What’s the view outside your window like? With plenty of us still stuck at home during the quarantine, we spend a lot of time gazing outside our windows. If you’re one of those people or just want some simple and wholesome content, then the “View from my window” Facebook group will be right up your alley.
With over 2.1 million members, the “View from my window” page is a social media giant. The group invites people from all around the world to connect with others by posting a photo and a description, while people in the comments say a quick “hello” from wherever in the world they are.
The team receives hundreds of private messages and thousands of photos each and every day, so anyone anxious to have their pic featured will have to be patient. Scroll down and upvote your fave pics, dear Pandas! Share your thoughts about which ones you liked the most in the comments below and drop us a photo (or two!) of what the view from your own window looks like.
Amsterdam-based graphic designer Barbara Duriau launched the non-profit group on March 22 and it’s grown by leaps and bounds ever since.
The group is so popular that she relies on the help of 24 volunteers from all over the world to help her look through endless photos each and every day. After all, they have to make darn sure that each photo that they feature adheres to the group’s rules. The group plans to use the photos to publish a book, a calendar, and even make an exhibition in the future.
One of the unspoken rules is that it’s not a competition for the most beautiful landscape, animal, meal, or drink—the photos are supposed to be all about connecting to others through the shared experience of staying at home during the lockdown.
Duriau told Gizmodo that she prefers photos with stories over just plain aesthetics, so if you’re worried that your photo might not be good enough, think again.
The Facebook group has absolutely no tolerance whatsoever for bullying or hateful speech. In fact, the moderators had to disable comments on posts from Israel and Palestine. Duriau explained that this was done before hate speech becomes “impossible to manage.” However, Israellycool reports that the moderators have since reversed their decision after some people were upset about not being able to connect with others.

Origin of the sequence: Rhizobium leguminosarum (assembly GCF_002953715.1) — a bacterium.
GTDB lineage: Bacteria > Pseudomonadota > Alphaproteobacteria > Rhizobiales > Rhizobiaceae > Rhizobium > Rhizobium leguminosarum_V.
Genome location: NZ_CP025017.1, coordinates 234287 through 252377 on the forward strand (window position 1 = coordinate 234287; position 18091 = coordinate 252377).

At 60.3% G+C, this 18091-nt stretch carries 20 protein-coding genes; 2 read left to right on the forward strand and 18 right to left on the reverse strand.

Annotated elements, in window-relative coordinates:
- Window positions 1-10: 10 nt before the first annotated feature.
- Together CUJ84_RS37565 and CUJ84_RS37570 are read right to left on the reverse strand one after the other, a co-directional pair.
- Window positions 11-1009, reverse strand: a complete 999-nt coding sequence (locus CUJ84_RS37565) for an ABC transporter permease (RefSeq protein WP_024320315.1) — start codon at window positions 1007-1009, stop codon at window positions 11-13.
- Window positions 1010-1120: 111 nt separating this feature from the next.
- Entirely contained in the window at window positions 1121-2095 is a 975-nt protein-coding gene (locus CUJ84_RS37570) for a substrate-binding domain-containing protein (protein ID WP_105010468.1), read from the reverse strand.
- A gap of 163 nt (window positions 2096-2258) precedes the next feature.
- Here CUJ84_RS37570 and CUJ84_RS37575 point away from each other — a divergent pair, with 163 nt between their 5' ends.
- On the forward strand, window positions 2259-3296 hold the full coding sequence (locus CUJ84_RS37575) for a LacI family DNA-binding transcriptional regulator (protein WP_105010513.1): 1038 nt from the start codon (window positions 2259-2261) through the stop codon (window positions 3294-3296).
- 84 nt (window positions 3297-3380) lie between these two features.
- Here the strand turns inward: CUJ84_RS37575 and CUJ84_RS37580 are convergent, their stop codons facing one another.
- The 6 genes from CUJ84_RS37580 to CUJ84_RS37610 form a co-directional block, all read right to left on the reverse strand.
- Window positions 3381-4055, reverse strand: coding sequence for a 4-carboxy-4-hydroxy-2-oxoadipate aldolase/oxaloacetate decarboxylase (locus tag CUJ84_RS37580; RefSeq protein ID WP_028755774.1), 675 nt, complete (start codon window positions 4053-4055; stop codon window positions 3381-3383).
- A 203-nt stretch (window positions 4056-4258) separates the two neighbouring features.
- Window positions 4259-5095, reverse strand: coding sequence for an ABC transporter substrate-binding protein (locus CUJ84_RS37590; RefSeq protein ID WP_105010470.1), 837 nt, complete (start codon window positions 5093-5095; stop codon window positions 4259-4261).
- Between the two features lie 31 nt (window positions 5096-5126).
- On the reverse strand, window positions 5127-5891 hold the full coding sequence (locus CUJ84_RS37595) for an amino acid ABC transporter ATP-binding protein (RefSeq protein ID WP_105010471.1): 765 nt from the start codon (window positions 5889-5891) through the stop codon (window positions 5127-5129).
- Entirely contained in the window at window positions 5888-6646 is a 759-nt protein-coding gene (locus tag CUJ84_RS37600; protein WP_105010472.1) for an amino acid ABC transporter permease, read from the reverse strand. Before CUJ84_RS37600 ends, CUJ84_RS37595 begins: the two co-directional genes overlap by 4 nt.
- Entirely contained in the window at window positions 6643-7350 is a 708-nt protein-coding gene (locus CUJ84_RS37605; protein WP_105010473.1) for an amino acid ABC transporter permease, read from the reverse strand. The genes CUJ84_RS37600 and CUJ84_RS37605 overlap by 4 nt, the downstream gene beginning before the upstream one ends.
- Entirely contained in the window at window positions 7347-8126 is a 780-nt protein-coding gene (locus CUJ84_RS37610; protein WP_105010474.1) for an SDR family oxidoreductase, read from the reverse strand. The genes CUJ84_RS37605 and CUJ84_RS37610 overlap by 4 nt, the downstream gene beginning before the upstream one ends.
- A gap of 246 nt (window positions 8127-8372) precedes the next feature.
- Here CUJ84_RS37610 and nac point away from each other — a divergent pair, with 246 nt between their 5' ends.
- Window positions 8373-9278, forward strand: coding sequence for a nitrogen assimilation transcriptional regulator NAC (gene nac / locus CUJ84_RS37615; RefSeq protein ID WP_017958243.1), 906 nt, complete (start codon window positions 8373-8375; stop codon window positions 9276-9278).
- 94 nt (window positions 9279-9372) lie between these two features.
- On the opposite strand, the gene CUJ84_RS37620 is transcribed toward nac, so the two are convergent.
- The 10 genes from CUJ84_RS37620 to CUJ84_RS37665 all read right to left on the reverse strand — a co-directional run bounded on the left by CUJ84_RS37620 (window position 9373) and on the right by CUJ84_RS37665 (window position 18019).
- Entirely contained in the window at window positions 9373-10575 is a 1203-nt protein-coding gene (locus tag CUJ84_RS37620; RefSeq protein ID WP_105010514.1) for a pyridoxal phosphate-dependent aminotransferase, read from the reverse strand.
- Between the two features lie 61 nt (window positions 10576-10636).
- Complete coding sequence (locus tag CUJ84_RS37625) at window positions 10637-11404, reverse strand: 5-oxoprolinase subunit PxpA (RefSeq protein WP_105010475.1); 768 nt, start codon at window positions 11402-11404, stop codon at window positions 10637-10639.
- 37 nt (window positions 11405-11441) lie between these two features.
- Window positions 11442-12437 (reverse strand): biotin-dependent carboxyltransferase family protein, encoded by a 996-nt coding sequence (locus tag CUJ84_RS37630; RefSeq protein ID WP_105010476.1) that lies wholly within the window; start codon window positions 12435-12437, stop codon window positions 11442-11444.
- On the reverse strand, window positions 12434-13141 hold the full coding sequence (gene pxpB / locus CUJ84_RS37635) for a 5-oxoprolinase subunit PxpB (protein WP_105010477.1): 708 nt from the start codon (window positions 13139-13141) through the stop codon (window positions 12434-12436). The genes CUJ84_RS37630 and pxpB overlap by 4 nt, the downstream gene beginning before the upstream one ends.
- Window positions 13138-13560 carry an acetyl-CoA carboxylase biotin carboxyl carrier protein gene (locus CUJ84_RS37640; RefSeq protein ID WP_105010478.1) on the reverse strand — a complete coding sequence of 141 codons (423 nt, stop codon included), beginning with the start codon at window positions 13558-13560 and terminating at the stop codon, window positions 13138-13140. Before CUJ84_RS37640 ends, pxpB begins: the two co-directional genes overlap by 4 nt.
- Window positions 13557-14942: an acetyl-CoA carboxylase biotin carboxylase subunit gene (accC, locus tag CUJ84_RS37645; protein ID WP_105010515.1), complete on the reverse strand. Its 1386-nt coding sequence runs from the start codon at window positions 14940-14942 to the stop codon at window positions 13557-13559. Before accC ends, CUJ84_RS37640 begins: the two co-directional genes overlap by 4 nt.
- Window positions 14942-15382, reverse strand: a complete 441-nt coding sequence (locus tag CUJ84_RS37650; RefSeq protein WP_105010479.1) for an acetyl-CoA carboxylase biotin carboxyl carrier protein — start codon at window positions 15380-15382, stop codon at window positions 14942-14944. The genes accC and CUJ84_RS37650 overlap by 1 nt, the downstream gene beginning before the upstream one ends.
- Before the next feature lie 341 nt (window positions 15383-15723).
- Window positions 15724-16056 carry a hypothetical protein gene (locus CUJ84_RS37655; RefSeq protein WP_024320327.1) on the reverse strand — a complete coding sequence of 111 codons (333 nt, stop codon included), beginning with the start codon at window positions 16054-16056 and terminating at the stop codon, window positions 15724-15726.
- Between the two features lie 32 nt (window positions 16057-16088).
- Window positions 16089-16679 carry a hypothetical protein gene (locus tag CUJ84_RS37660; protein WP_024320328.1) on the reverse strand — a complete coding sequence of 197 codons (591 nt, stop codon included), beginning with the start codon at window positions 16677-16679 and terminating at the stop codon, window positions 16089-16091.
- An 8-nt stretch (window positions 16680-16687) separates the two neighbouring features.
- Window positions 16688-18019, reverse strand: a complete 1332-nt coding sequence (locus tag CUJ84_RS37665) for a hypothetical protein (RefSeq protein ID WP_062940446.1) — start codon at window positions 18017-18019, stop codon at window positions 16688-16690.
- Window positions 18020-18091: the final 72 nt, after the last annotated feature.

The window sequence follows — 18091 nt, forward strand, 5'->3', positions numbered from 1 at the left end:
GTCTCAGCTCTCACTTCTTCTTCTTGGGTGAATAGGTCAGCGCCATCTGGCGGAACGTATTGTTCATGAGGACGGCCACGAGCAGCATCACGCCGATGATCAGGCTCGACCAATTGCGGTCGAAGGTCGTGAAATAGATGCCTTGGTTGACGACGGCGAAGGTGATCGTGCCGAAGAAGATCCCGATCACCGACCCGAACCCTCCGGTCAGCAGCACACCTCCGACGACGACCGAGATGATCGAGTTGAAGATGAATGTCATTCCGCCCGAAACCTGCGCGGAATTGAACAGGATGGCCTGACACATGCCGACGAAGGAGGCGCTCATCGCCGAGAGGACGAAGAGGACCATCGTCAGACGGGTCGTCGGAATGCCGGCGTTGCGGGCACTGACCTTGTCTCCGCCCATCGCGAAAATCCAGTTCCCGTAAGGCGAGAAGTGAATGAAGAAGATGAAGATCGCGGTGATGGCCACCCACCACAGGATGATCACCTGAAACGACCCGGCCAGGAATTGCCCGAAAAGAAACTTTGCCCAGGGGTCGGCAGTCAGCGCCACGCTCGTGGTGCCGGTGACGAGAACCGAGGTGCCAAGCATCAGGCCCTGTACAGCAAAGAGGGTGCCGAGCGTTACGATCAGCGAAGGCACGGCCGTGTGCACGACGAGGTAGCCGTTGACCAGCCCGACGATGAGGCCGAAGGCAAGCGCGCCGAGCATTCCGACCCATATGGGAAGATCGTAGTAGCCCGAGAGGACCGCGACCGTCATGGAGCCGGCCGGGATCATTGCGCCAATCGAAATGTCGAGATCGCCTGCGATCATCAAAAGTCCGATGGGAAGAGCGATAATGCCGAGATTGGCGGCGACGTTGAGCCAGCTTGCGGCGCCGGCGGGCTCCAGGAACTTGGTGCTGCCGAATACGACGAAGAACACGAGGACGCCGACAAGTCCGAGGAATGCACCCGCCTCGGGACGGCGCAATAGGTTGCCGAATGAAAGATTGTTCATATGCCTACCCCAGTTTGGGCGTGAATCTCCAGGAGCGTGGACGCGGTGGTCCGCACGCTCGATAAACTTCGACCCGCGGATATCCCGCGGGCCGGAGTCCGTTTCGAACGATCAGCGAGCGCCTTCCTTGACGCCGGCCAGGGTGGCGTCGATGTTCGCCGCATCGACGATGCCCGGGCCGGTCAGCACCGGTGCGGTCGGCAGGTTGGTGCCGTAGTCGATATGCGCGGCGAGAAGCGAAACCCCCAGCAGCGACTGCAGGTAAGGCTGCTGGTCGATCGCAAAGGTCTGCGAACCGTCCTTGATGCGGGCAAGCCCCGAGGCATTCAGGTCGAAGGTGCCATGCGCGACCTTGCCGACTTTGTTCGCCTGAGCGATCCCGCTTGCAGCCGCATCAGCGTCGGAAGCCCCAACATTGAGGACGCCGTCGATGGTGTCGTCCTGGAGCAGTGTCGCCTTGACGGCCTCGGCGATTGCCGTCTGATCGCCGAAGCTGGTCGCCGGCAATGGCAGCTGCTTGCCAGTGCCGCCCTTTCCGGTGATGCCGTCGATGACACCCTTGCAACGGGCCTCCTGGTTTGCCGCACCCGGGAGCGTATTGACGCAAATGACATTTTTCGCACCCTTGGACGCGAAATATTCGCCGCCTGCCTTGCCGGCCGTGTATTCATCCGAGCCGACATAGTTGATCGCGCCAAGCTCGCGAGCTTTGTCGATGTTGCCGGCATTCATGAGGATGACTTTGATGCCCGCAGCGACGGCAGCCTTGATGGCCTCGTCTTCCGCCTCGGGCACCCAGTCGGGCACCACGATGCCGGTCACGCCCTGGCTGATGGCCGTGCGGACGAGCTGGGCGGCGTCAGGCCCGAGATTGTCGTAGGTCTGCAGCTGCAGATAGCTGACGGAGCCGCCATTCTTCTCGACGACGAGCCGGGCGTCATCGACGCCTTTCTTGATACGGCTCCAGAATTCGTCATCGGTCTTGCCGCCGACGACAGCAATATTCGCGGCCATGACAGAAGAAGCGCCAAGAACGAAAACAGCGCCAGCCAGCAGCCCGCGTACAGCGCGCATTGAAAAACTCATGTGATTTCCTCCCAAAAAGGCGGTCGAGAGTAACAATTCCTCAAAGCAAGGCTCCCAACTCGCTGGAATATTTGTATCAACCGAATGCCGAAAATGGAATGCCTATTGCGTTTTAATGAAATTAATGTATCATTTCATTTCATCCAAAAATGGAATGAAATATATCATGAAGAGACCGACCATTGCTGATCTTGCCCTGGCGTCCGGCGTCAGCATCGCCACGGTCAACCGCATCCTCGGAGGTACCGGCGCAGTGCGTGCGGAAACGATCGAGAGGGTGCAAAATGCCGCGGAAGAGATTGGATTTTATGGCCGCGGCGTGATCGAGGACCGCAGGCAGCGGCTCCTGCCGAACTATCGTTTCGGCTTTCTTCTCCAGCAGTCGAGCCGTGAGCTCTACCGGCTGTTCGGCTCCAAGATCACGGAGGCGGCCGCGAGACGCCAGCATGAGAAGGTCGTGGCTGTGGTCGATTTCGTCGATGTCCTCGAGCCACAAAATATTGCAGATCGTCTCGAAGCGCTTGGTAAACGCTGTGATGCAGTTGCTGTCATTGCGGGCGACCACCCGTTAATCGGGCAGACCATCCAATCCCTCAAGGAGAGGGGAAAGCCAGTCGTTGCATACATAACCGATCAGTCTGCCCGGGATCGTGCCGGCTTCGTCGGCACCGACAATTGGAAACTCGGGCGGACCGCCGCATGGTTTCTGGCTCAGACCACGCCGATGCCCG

In 2008 I attempted suicide.
I was hospitalized and I lost everything. When I got out I lost my job, my car, my home, everything. I was 24 with no education outside of a high school diploma, and I knew only how to sell things to people, which I hated.
I dreamt of traveling the world and seeing new places but I'd done nothing close to that. I lost focus of everything. I thought money was the key to happiness and I chased that. Feeling devoid of everything, I really thought that there was no reason to continue. I had my shot at life and I blew it. My family convinced me to go back to university, despite my appeals that I was too old.
I became a teacher, I volunteered as a coach for the Special Olympics, and I worked with at risk youth. I found that what made me happy was making kids who I could empathize with happy. Making them feel that they were cared for, that a stranger could invest in them, and believe in them. I haven't looked back since.
This situation has brought back old emotions, it's taken away from me so much of what I feel I need to be happy and I feel disconnected from the very humans I only want to better. I've had to adapt, and in that, I've come to see, slowly, that I have much to be grateful for.
Today I moved into my dream flat. I'm a kid from an extremely humble, and very young family in the desert of west Texas with a dream to travel the world and today I feel accomplished. My home today is a place I could only dream of as a child and couldn't fathom in 2008. I still struggle, every day in fact, but I know that I have a purpose, and through a laptop or in person, it doesn't matter, I know there are tiny humans who need to be believed in and I'm happy to do that! I loved every single student that I've had and I don't say that because it's what a teacher should say, I say it because I mean it. Today I feel OK, and that's always a step on the right direction for anyone.